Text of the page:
Joseph Mallord William Turner

Sandycombe Lodge, Twickenham: An Unexecuted Design in its Setting from the North

c.1809–11

View this artwork by appointment, at Tate Britain's Prints and Drawings Rooms

Medium
Graphite on paper
Dimensions
Support: 87 x 117 mm
Collection
Tate
Acquisition
Accepted by the nation as part of the Turner Bequest 1856
Reference
D08057
Turner Bequest CXIV 73 a

Catalogue entry

This sketch, continuing across folio 74 recto (D08058), is the last of a series relating to Sandycombe Lodge, Turner’s self-designed Twickenham house (see the Introduction to the sketchbook), working in from the back of the sketchbook and occupying most of the pages from folio 86 verso (D08083).
Working in ink across the two pages, Turner shows a notional prospect of the site looking south, with the house (of the deep, narrow ‘Type A’ type categorised by Patrick Youngblood, as discussed in the Introduction to the Sandycombe section) to the west on the right and the garden stretching eastwards to the left. Patrick Youngblood has noted that such a topographical rendering of a building in its future setting is in line with ‘pictorial’ representations in contemporary pattern books and Royal Academy architectural drawings, and suggests Turner may have produced larger ideal prospects of the site, although none apparently survive.1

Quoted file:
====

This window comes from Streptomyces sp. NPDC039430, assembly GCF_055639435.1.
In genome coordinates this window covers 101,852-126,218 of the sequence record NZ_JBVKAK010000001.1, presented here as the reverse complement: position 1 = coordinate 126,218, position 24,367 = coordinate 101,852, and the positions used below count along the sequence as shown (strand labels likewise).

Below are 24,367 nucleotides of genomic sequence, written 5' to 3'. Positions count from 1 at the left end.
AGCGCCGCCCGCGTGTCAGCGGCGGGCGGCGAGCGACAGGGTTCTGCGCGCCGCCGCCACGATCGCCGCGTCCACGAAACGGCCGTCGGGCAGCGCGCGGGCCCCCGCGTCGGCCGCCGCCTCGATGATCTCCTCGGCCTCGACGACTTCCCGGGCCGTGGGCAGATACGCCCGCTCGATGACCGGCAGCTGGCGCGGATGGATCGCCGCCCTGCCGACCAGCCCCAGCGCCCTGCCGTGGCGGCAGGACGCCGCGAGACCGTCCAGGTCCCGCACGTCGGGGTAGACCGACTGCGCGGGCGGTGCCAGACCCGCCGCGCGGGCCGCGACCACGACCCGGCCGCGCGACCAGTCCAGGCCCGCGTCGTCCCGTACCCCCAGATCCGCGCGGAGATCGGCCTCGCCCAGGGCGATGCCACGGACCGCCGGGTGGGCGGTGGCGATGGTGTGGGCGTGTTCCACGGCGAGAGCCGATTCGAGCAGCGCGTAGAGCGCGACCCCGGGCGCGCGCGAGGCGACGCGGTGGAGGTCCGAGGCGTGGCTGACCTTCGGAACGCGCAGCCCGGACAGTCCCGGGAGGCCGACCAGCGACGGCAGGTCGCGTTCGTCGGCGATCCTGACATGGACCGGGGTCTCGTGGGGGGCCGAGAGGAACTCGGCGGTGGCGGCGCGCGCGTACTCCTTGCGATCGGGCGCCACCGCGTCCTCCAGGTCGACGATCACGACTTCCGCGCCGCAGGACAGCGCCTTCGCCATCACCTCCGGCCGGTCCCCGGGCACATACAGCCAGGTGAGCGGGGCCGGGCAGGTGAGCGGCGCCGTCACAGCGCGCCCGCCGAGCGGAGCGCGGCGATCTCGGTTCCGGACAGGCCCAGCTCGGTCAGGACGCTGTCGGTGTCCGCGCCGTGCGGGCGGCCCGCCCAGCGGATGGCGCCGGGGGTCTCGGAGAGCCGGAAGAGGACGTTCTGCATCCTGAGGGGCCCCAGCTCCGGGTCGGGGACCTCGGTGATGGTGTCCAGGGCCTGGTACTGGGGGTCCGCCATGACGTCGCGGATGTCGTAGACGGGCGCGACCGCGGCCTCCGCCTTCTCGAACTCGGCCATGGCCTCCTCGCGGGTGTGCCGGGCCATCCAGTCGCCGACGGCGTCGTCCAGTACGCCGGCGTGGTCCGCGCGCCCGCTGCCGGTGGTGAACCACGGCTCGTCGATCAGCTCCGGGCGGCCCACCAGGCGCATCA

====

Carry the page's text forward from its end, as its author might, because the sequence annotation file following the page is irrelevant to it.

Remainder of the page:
Across folios 75 verso and 76 recto (D08061, D08062) is a similar prospect in pencil, with no indication of the house. Possibly the latter was drawn on the spot, and this more sophisticated treatment developed from it later.

Matthew Imms
January 2012

1
Youngblood 1982, p.24.

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